In Thai: นกคุ่มอกดำ, nok kum ok dam
Binomial name: Coturnix coromandelica, Johann Friedrich Gmelin, 1789
The rain quail or black-breasted quail (Coturnix coromandelica) is a species of quail found in the Indian Subcontinent.
Grassland, cropped fields, and scrubs in the Indus valley of central Bangladesh, India, Nepal and Pakistan, ranging across the Gangetic plains, and parts of peninsular continental India. Mostly seen in winter further south.
The rain quail lacks barring on primaries. The male has a black breast-patch and distinctive head pattern of black and white. The female is difficult to separate from female common quail and Japanese quail, although the spots on the breast are more delicate. It is 6 - 6.5 cm and weighs roughly 2.25 - 2.5 g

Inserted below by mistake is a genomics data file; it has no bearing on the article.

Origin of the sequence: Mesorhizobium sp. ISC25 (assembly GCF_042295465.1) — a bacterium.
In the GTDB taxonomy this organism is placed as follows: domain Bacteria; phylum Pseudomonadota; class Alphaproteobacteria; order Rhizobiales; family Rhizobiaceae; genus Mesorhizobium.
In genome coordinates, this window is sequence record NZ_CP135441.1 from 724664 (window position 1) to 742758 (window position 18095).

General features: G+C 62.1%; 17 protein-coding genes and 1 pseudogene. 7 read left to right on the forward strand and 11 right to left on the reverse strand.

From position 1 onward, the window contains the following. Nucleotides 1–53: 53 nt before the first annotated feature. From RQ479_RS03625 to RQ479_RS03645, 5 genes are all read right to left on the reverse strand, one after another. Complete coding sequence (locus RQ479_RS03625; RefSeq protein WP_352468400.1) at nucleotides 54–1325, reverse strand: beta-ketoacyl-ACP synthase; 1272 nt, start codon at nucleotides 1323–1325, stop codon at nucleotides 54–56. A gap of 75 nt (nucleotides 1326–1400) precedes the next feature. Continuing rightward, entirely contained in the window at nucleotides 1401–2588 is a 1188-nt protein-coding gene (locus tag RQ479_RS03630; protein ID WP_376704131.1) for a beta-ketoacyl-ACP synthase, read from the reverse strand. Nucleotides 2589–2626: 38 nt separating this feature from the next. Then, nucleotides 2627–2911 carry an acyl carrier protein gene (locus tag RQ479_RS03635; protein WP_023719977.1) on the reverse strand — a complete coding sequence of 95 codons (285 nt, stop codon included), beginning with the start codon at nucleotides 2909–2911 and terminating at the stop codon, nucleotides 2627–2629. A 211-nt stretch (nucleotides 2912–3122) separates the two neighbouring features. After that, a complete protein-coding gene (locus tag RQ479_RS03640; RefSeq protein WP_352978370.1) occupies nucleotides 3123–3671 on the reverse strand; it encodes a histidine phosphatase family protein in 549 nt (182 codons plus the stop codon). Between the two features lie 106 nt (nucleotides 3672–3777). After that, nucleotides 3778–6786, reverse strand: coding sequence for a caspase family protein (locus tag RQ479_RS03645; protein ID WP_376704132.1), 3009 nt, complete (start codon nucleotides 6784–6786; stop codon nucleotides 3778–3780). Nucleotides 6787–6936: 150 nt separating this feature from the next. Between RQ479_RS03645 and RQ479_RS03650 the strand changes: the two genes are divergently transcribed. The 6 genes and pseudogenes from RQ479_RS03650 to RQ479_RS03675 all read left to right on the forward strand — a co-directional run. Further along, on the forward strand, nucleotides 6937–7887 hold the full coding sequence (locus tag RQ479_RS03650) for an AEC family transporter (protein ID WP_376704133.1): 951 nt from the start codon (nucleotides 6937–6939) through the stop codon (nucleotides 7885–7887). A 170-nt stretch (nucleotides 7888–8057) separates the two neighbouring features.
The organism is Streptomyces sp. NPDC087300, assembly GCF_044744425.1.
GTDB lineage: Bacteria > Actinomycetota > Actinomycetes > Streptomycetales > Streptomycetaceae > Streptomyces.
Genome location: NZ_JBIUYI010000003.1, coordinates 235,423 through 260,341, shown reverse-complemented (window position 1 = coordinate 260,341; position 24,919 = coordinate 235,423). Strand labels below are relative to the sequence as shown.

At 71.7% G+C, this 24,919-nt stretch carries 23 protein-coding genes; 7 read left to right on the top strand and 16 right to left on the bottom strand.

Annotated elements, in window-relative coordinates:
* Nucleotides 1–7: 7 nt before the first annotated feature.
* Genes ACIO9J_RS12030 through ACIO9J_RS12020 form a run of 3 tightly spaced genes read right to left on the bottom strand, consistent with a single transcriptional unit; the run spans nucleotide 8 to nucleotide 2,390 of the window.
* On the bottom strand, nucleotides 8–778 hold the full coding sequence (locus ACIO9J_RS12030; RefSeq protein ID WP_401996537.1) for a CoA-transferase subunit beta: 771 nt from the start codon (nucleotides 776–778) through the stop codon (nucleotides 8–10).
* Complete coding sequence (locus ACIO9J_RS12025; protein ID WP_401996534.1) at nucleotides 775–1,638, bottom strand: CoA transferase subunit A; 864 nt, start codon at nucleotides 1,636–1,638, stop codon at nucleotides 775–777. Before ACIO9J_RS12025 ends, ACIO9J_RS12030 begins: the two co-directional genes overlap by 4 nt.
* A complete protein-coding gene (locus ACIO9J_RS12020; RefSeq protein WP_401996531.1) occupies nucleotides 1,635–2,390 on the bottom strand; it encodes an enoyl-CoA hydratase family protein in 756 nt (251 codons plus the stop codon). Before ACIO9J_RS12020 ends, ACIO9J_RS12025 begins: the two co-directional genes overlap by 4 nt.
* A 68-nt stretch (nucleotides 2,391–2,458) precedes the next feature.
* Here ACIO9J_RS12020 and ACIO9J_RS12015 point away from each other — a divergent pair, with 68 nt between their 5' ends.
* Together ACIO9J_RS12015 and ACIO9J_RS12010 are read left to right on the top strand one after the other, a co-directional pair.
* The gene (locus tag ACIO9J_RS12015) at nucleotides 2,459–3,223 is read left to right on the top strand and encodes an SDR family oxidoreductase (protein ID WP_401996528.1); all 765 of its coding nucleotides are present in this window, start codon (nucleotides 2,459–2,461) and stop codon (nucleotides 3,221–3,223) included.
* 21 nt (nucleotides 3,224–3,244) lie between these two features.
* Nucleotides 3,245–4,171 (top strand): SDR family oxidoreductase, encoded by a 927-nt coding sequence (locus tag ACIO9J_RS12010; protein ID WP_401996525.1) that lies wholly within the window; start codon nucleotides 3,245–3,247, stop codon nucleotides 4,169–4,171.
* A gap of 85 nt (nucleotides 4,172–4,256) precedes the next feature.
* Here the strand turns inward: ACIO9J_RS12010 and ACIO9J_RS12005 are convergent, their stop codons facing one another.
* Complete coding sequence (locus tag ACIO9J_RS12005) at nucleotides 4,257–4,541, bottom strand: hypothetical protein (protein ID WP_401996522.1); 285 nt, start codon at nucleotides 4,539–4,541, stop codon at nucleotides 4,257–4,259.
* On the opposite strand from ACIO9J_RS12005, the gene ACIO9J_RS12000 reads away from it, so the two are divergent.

The call is a metallic chrink-chrink, constantly repeated mornings and evenings, and in the breeding season also during the night. It is quite unmistakably distinct from the call of the common grey quail.
- Season: overall March to October, but chiefly after the break of the southwesterly monsoon in June.
- Nest: Eggs are laid in a scrape in the ground, sometimes in the open under a Euphorbia or similar bush. A clutch of 6 to 8 eggs are laid, resembling those of grey quail but smaller. Only the female incubates.
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- Coturnix coromandelica
- Thai: นกคุ่มอกดำ, nok kum ok dam
Least Concern (IUCN3.1)